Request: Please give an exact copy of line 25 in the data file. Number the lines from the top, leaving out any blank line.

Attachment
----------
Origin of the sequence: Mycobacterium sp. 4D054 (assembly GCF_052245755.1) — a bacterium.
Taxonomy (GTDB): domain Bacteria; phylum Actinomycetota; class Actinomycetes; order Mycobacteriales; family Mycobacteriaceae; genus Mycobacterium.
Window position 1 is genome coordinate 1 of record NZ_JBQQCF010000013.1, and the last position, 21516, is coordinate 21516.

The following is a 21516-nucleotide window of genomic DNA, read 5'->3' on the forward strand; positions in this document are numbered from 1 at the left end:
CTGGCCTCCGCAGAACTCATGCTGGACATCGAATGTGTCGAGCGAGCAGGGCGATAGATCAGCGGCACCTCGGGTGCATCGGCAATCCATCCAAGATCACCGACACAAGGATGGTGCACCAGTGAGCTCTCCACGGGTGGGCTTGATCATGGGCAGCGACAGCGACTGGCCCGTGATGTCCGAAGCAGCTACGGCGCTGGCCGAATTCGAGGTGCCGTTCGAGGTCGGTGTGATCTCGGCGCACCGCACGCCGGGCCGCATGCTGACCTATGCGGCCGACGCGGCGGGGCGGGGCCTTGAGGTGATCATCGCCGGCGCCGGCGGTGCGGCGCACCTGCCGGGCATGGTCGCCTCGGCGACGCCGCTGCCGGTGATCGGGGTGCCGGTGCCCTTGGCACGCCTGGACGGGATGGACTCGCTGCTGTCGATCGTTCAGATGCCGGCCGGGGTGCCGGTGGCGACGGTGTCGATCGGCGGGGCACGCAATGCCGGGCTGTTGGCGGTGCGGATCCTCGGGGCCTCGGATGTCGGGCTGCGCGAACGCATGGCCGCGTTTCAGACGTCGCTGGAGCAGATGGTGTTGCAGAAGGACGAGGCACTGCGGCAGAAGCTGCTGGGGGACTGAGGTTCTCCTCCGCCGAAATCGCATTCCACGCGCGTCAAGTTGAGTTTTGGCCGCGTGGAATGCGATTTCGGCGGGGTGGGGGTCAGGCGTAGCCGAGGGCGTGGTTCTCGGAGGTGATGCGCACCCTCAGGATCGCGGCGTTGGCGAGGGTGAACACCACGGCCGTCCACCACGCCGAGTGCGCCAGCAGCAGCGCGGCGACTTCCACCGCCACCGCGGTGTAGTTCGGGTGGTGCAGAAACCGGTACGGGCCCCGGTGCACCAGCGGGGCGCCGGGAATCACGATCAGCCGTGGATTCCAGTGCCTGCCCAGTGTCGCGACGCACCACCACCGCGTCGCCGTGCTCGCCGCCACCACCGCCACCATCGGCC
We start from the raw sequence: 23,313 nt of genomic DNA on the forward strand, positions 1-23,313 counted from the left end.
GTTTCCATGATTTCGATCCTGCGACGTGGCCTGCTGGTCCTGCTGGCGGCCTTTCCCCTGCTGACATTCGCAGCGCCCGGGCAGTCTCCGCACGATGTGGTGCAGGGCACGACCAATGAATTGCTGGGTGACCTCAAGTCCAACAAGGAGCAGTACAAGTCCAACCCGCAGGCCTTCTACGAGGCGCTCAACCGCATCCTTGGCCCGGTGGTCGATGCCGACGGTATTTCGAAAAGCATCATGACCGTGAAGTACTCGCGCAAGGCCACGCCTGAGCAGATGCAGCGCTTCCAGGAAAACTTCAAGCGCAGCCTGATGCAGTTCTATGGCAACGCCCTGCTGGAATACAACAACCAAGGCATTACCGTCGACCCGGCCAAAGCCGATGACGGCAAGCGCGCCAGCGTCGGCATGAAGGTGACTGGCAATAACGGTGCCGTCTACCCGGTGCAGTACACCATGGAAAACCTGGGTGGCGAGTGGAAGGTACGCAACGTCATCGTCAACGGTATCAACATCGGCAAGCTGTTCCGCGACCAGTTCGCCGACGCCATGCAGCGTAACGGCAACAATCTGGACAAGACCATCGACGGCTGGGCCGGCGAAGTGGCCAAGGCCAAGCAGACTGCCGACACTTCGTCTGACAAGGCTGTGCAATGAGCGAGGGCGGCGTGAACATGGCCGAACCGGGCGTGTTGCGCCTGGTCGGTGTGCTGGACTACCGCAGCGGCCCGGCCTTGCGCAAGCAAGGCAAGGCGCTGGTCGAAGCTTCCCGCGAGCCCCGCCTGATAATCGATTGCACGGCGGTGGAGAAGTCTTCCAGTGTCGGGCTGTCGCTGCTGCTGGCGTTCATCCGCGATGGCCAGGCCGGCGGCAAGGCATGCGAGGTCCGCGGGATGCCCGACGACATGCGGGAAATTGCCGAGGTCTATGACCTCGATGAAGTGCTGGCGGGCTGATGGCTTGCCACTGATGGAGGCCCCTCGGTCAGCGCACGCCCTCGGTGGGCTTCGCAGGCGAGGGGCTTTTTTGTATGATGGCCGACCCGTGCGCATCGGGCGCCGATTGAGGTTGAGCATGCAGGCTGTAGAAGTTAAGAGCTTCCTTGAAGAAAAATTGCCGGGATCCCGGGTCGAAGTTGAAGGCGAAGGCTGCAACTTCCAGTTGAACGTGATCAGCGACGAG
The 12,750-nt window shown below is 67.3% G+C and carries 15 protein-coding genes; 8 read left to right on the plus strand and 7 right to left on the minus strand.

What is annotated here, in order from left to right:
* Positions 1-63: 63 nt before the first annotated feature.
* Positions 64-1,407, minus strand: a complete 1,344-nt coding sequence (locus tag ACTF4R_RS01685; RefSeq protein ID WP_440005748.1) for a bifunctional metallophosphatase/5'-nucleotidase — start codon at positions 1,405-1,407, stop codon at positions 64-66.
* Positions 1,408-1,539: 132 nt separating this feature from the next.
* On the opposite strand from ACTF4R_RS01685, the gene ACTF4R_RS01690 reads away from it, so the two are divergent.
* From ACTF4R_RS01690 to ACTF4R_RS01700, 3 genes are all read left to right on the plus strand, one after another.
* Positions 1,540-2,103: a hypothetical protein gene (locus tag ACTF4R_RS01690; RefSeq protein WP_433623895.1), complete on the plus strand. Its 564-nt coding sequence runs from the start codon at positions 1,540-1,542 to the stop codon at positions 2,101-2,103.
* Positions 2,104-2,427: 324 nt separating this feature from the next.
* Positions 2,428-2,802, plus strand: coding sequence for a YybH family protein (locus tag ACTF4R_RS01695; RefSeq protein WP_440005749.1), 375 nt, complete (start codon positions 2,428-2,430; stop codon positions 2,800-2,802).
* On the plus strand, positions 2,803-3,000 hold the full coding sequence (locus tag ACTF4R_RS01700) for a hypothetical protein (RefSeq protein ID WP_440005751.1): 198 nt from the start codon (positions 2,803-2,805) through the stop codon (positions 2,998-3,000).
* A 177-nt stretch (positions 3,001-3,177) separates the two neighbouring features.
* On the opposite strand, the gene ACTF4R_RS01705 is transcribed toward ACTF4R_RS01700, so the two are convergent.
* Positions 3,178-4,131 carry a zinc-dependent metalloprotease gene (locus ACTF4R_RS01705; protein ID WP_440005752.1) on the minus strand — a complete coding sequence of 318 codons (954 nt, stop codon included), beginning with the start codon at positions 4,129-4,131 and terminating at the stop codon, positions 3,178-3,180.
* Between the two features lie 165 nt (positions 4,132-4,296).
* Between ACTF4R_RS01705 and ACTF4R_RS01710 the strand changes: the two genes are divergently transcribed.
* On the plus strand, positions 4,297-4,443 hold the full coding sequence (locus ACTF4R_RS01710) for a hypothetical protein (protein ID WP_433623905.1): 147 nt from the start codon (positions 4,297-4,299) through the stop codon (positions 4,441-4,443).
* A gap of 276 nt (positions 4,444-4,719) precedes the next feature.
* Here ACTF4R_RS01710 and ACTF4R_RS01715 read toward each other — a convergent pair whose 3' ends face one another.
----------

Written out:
* A gap of 276 nt (positions 4,444-4,719) precedes the next feature.